Equally interesting: Not one of the panelists tweeted after the program to help their messages reach a bigger audience.
Why go to all the trouble to give a presentation unless you can get your message across to a good audience (either live onsite, or later online)?
I’m pleased to give public speaking tips to English-as-second-language speakers in this Business Venezuela magazine. (The article appears in both English and Spanish.)
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To read my featured piece click here.
For starters, don’t read any introduction from your cell phone. I’ve watched this several times, and it was always a disaster: squinting eyes, inaccurate scrolls, “Oops, I lost it”, “Just a moment – I’ll find it”, no eye contact with the audience, and no eye contact with the speaker being introduced.
Do not read a canned introduction from a cell phone. Do not read an HR bio from a cell phone. Do not read a LinkedIn profile from a cell phone. Are we clear on this?
Instead, write a great introduction and print it out. In just 1-2 minutes, a great intro explains:
Become known for giving great introductions. It’s a valuable career asset.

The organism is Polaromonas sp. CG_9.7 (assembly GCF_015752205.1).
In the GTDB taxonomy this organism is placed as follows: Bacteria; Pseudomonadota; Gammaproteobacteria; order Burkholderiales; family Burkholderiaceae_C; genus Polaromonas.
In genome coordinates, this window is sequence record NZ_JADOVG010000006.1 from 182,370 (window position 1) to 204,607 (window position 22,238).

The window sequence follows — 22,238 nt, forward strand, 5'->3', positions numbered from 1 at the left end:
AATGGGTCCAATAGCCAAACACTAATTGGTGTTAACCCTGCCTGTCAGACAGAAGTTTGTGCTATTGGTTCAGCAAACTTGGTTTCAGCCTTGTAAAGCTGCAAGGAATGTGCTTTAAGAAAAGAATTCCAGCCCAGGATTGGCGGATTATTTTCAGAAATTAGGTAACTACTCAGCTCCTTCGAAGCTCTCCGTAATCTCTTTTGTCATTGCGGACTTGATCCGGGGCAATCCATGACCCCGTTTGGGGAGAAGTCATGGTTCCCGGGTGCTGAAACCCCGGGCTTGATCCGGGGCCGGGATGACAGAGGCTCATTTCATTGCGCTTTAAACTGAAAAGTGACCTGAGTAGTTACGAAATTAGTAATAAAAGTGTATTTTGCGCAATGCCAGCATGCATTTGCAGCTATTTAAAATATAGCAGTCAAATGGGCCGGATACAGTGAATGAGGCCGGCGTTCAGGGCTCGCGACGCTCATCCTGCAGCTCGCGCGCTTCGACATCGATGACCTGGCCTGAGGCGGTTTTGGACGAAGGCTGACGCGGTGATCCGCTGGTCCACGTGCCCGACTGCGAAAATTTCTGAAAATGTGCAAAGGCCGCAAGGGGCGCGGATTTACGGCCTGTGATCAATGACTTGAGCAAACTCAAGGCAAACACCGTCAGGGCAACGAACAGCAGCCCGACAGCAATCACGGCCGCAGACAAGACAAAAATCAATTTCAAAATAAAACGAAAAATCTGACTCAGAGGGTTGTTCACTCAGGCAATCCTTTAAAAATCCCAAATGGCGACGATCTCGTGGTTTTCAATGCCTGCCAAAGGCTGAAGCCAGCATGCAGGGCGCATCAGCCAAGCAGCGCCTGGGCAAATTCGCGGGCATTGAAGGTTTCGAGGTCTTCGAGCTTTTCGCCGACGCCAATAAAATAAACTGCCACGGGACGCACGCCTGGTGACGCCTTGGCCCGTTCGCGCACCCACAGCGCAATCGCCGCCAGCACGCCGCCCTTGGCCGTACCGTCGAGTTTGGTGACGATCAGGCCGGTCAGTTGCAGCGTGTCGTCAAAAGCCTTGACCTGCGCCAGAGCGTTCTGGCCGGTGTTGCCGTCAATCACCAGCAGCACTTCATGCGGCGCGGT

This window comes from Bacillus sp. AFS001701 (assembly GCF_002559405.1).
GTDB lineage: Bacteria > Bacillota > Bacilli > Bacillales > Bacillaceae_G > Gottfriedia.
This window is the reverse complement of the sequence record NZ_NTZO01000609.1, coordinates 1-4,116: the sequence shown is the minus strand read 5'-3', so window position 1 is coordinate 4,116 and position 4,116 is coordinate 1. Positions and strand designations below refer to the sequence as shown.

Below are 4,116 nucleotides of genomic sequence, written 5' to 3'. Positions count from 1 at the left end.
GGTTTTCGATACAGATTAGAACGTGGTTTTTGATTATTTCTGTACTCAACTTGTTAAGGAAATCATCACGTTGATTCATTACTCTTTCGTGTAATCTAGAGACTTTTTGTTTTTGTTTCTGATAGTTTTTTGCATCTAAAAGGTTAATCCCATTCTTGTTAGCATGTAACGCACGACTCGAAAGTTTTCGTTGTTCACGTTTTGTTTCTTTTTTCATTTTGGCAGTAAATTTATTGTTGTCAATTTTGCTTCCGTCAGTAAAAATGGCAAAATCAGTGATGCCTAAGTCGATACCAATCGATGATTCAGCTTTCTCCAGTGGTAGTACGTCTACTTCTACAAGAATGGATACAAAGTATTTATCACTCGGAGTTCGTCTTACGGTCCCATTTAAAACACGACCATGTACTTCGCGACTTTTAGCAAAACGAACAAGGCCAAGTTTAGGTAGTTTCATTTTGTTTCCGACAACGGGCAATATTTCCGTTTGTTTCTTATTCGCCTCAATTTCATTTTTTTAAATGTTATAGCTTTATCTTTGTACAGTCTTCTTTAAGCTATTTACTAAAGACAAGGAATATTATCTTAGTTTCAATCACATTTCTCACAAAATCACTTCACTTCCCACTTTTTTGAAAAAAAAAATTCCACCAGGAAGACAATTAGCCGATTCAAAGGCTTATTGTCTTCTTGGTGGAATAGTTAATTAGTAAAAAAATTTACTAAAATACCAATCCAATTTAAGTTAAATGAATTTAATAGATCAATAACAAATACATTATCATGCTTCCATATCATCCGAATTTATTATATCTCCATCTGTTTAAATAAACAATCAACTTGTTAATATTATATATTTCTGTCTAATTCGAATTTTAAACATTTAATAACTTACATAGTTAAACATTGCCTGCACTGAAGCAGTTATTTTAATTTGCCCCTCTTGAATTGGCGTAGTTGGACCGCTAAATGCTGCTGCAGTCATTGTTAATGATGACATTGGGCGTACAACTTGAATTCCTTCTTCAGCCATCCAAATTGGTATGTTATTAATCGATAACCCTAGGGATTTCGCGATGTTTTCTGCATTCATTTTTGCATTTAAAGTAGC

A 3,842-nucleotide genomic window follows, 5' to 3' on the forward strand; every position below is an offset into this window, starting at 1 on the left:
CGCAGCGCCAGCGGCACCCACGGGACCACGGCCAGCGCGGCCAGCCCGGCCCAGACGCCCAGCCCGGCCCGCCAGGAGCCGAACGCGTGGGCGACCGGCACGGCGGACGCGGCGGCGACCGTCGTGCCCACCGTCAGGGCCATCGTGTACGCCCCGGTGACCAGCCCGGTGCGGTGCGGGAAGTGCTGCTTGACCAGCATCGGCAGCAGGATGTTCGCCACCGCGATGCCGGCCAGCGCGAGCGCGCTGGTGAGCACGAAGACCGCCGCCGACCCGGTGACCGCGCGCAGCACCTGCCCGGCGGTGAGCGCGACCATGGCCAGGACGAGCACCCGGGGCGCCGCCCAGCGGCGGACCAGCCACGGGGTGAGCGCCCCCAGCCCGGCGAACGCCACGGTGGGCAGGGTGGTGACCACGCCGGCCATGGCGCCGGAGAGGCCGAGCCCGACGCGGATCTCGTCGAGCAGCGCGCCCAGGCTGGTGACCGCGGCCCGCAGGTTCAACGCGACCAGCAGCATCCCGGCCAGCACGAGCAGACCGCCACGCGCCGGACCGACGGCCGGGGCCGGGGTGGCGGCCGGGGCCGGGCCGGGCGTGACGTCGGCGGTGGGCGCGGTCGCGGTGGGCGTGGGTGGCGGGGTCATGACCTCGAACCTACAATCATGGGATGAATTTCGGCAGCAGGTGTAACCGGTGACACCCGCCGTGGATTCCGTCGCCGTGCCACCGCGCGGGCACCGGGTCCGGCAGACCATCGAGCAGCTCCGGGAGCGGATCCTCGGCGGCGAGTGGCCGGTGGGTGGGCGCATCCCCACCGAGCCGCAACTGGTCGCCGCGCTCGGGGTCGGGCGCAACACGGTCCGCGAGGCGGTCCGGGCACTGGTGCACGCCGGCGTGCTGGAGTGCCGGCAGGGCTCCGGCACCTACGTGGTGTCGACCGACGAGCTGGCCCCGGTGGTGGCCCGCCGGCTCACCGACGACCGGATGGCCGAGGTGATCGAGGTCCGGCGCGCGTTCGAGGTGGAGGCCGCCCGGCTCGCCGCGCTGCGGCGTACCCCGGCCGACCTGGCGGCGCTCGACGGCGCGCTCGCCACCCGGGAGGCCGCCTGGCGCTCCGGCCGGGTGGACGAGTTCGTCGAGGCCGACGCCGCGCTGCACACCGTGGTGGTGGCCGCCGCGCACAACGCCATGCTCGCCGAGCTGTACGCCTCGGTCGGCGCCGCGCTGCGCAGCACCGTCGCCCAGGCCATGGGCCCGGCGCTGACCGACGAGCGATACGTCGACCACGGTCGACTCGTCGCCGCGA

I’m not sure why some executives say “Open the kimono” during a media interview.
I really have no idea why they use these words. But I wish they would permanently drop the phrase from all future interviews, Q&A sessions, and presentations.
In fact, it would be nice if they never uttered this phrase again. It’s so overused and so unsettling.
Think – just please think for one minute – about what they’re saying. “Open the kimono”? Of all the words in the English language, they’re choosing these three words to express their thoughts?
From Patrick Henry:
“I have but one lamp by which my feet are guided; and that is the lamp of experience. I know of no way of judging the future but by the past.”
Look at the speeches your client has given over the past six months.
* What went wrong?
* What proved successful?
There’s always a reason. Look. Analyze. Figure out why your client succeeded with one audience but underperformed with another.
In theory, it’s never too late. You can make changes to your presentation anytime. But – and this is a big but – changes always present a cost.